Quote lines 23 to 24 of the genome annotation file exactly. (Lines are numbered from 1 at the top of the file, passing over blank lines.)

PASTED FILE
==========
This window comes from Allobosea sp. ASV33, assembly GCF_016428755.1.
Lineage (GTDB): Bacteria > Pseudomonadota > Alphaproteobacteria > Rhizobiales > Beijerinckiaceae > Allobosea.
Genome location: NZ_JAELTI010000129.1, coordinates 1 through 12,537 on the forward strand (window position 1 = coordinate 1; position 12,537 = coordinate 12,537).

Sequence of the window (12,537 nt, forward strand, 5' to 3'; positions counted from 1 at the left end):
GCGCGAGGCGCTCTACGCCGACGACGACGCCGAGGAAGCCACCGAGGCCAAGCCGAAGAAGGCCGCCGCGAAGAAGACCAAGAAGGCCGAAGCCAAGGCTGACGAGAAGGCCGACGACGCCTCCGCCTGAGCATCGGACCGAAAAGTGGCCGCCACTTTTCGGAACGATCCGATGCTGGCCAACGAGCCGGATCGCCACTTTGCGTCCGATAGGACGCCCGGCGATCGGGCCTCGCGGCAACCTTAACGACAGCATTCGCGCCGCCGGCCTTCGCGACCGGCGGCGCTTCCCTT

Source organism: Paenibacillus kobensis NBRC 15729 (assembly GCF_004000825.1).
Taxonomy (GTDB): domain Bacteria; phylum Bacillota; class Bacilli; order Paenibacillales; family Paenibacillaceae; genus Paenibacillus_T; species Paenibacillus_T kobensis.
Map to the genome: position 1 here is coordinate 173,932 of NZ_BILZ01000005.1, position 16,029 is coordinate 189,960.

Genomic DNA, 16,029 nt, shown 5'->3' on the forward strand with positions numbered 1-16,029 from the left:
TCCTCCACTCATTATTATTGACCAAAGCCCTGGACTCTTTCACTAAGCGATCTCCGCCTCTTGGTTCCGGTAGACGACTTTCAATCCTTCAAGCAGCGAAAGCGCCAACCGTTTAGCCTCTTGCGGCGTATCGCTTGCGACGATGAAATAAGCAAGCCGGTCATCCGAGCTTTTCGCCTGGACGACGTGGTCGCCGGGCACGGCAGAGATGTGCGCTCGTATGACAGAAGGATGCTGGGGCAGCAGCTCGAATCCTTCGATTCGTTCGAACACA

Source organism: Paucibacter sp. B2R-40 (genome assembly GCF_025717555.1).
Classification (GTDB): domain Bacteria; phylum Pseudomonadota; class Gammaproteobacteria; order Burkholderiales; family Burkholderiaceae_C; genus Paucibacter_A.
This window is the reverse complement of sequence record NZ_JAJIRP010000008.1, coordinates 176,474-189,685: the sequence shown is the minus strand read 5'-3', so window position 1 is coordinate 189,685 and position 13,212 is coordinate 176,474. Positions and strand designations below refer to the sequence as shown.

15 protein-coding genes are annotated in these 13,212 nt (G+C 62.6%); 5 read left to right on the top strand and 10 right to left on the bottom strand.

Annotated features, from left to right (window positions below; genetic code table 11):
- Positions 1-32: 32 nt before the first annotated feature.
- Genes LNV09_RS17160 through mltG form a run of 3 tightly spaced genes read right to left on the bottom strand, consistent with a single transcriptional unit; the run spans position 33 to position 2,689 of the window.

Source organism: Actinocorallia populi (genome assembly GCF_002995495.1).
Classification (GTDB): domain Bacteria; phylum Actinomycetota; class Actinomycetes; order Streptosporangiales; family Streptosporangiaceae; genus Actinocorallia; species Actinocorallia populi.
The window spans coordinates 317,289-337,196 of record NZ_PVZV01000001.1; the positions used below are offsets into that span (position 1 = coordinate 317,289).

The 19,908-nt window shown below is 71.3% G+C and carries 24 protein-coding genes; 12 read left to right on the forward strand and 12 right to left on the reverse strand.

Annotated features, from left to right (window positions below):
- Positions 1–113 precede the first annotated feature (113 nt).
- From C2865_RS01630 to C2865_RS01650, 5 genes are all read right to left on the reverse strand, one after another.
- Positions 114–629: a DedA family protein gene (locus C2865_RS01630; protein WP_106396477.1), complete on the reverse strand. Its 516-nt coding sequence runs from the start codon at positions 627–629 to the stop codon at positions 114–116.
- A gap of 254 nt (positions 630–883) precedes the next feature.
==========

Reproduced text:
- Positions 1–113 precede the first annotated feature (113 nt).
- From C2865_RS01630 to C2865_RS01650, 5 genes are all read right to left on the reverse strand, one after another.